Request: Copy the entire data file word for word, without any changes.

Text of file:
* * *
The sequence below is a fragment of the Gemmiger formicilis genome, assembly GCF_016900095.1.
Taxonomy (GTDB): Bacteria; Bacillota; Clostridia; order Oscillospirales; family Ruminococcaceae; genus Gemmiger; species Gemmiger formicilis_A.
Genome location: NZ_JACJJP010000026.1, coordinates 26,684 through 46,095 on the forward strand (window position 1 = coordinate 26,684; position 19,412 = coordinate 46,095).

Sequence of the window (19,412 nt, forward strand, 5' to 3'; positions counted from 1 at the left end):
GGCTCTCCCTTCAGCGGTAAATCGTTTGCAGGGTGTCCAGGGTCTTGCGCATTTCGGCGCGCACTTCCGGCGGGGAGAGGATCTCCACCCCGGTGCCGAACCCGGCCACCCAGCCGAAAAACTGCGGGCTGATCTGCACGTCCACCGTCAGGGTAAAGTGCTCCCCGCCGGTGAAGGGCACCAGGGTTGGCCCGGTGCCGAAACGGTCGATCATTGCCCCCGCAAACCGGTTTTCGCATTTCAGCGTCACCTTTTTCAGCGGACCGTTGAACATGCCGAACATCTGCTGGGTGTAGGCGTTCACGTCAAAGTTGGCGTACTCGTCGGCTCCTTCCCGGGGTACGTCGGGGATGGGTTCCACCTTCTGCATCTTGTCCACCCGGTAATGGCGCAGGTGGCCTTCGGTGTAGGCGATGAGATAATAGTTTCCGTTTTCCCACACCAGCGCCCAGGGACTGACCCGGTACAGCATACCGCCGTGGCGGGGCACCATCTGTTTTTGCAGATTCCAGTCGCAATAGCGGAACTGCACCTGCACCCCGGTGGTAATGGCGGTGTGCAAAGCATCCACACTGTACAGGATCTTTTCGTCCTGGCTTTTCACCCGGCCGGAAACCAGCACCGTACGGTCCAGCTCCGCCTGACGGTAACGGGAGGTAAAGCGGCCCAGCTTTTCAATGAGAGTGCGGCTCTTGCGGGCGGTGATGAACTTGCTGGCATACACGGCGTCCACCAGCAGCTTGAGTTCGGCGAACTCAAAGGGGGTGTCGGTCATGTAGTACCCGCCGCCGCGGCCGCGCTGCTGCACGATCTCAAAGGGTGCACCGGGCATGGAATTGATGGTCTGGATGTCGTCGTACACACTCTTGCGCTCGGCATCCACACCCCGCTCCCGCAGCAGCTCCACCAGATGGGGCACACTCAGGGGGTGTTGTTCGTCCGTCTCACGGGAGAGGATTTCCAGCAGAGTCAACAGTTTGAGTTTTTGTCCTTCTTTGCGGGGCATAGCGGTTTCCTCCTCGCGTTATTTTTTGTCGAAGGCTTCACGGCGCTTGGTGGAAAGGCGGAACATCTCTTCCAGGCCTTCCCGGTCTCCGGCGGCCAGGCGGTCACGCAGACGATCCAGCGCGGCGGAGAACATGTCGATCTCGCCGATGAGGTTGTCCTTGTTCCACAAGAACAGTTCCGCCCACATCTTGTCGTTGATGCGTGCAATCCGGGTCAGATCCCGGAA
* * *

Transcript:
The sequence below is a fragment of the Gemmiger formicilis genome, assembly GCF_016900095.1.
Taxonomy (GTDB): Bacteria; Bacillota; Clostridia; order Oscillospirales; family Ruminococcaceae; genus Gemmiger; species Gemmiger formicilis_A.
Genome location: NZ_JACJJP010000026.1, coordinates 26,684 through 46,095 on the forward strand (window position 1 = coordinate 26,684; position 19,412 = coordinate 46,095).

Sequence of the window (19,412 nt, forward strand, 5' to 3'; positions counted from 1 at the left end):
GGCTCTCCCTTCAGCGGTAAATCGTTTGCAGGGTGTCCAGGGTCTTGCGCATTTCGGCGCGCACTTCCGGCGGGGAGAGGATCTCCACCCCGGTGCCGAACCCGGCCACCCAGCCGAAAAACTGCGGGCTGATCTGCACGTCCACCGTCAGGGTAAAGTGCTCCCCGCCGGTGAAGGGCACCAGGGTTGGCCCGGTGCCGAAACGGTCGATCATTGCCCCCGCAAACCGGTTTTCGCATTTCAGCGTCACCTTTTTCAGCGGACCGTTGAACATGCCGAACATCTGCTGGGTGTAGGCGTTCACGTCAAAGTTGGCGTACTCGTCGGCTCCTTCCCGGGGTACGTCGGGGATGGGTTCCACCTTCTGCATCTTGTCCACCCGGTAATGGCGCAGGTGGCCTTCGGTGTAGGCGATGAGATAATAGTTTCCGTTTTCCCACACCAGCGCCCAGGGACTGACCCGGTACAGCATACCGCCGTGGCGGGGCACCATCTGTTTTTGCAGATTCCAGTCGCAATAGCGGAACTGCACCTGCACCCCGGTGGTAATGGCGGTGTGCAAAGCATCCACACTGTACAGGATCTTTTCGTCCTGGCTTTTCACCCGGCCGGAAACCAGCACCGTACGGTCCAGCTCCGCCTGACGGTAACGGGAGGTAAAGCGGCCCAGCTTTTCAATGAGAGTGCGGCTCTTGCGGGCGGTGATGAACTTGCTGGCATACACGGCGTCCACCAGCAGCTTGAGTTCGGCGAACTCAAAGGGGGTGTCGGTCATGTAGTACCCGCCGCCGCGGCCGCGCTGCTGCACGATCTCAAAGGGTGCACCGGGCATGGAATTGATGGTCTGGATGTCGTCGTACACACTCTTGCGCTCGGCATCCACACCCCGCTCCCGCAGCAGCTCCACCAGATGGGGCACACTCAGGGGGTGTTGTTCGTCCGTCTCACGGGAGAGGATTTCCAGCAGAGTCAACAGTTTGAGTTTTTGTCCTTCTTTGCGGGGCATAGCGGTTTCCTCCTCGCGTTATTTTTTGTCGAAGGCTTCACGGCGCTTGGTGGAAAGGCGGAACATCTCTTCCAGGCCTTCCCGGTCTCCGGCGGCCAGGCGGTCACGCAGACGATCCAGCGCGGCGGAGAACATGTCGATCTCGCCGATGAGGTTGTCCTTGTTCCACAAGAACAGTTCCGCCCACATCTTGTCGTTGATGCGTGCAATCCGGGTCAGATCCCGGAA